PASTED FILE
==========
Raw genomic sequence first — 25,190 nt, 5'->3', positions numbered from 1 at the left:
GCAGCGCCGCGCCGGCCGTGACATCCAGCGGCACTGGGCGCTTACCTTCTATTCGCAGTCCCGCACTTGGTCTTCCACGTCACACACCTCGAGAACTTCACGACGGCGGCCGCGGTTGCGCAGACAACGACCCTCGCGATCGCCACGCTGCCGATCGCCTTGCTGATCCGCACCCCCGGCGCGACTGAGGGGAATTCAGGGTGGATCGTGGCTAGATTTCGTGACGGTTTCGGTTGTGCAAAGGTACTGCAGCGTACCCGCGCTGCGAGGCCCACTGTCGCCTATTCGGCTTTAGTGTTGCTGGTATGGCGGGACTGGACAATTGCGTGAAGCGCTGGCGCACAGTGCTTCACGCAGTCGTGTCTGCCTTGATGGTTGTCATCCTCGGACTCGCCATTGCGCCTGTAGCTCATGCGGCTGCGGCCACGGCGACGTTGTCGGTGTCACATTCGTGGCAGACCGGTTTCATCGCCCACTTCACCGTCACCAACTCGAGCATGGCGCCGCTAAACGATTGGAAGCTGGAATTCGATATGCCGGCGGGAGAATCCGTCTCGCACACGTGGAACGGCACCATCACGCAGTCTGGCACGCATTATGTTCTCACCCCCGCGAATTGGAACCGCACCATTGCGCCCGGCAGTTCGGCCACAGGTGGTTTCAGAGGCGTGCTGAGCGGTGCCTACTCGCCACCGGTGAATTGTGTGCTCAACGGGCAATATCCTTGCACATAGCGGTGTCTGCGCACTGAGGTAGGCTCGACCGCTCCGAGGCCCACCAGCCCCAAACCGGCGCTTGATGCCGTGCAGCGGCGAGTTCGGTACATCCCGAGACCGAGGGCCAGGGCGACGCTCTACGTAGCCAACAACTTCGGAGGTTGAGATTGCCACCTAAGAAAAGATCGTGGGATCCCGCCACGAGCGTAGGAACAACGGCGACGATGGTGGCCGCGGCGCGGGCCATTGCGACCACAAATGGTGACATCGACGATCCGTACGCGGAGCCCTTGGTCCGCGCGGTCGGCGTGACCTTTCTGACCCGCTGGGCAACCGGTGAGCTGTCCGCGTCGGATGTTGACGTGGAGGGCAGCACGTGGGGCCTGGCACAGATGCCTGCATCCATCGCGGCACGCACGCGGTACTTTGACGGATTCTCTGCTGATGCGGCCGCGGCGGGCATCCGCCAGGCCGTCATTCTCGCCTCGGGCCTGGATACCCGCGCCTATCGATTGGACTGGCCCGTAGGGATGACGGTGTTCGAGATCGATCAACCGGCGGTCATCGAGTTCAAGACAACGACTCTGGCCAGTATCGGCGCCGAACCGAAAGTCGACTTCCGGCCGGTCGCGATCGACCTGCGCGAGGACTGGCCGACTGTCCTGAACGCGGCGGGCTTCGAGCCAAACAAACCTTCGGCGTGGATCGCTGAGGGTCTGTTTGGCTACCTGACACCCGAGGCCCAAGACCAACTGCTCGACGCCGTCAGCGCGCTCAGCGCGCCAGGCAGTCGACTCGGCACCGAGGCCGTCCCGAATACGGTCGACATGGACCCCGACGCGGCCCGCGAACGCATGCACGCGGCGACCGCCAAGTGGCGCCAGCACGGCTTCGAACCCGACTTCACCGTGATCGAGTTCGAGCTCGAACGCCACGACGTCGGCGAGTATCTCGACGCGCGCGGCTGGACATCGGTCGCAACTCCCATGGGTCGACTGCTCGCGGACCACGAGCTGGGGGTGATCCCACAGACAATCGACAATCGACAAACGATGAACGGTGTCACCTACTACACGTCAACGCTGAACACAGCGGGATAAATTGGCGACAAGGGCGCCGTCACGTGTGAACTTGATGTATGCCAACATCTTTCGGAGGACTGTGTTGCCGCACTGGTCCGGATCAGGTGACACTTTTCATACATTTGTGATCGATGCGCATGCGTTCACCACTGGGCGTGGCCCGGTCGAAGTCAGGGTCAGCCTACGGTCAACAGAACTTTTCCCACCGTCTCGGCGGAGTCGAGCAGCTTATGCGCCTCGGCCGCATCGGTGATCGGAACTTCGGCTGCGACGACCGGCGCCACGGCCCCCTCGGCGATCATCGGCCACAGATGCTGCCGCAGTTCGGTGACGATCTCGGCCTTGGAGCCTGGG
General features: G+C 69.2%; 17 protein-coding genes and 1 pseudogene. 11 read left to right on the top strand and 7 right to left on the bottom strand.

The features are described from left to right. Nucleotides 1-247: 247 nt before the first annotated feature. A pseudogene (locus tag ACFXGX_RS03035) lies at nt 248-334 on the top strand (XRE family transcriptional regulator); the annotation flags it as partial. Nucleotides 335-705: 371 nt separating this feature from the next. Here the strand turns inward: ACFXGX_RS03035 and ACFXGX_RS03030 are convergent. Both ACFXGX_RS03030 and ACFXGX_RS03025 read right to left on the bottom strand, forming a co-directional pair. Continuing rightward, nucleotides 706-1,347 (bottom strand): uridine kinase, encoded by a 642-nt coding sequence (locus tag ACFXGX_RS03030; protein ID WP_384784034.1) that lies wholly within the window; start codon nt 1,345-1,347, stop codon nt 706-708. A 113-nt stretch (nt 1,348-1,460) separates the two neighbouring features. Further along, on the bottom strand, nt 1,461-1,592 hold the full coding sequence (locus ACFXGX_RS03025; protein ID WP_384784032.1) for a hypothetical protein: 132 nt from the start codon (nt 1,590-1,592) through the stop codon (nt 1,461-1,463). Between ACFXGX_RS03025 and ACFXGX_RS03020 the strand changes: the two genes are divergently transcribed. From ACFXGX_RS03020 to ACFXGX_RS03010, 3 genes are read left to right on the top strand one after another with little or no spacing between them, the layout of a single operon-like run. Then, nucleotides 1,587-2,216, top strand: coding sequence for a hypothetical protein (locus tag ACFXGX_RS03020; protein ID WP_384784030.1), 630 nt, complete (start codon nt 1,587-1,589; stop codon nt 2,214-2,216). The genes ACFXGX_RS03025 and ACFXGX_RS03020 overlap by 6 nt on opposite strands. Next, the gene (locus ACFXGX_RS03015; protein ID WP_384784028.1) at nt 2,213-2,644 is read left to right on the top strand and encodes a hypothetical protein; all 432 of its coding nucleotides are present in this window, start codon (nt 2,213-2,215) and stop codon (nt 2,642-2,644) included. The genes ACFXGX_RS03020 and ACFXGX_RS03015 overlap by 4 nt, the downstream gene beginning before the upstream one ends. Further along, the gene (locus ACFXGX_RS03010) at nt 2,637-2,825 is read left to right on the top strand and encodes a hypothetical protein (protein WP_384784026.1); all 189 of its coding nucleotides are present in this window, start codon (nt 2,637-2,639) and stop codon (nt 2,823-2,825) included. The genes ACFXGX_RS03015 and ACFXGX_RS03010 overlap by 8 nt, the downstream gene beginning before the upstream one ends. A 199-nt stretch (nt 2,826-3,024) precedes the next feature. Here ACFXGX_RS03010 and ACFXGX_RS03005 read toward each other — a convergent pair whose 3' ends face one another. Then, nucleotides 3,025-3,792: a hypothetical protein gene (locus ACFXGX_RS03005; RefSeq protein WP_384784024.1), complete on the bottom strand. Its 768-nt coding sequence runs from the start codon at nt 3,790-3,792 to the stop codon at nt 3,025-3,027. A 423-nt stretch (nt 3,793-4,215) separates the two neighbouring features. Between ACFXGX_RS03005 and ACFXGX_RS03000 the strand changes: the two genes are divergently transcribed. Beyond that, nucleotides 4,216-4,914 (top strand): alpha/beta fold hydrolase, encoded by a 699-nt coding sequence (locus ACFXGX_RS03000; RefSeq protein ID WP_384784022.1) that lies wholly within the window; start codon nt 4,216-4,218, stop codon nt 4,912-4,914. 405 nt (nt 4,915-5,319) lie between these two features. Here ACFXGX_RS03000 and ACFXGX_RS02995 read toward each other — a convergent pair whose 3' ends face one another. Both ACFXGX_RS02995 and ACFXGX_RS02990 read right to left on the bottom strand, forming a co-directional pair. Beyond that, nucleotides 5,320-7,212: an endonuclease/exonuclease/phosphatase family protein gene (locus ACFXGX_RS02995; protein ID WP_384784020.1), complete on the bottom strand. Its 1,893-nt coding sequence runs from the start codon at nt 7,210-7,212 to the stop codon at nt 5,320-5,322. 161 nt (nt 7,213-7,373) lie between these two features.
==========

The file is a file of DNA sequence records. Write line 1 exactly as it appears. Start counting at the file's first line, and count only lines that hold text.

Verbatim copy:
Raw genomic sequence first — 25,190 nt, 5'->3', positions numbered from 1 at the left: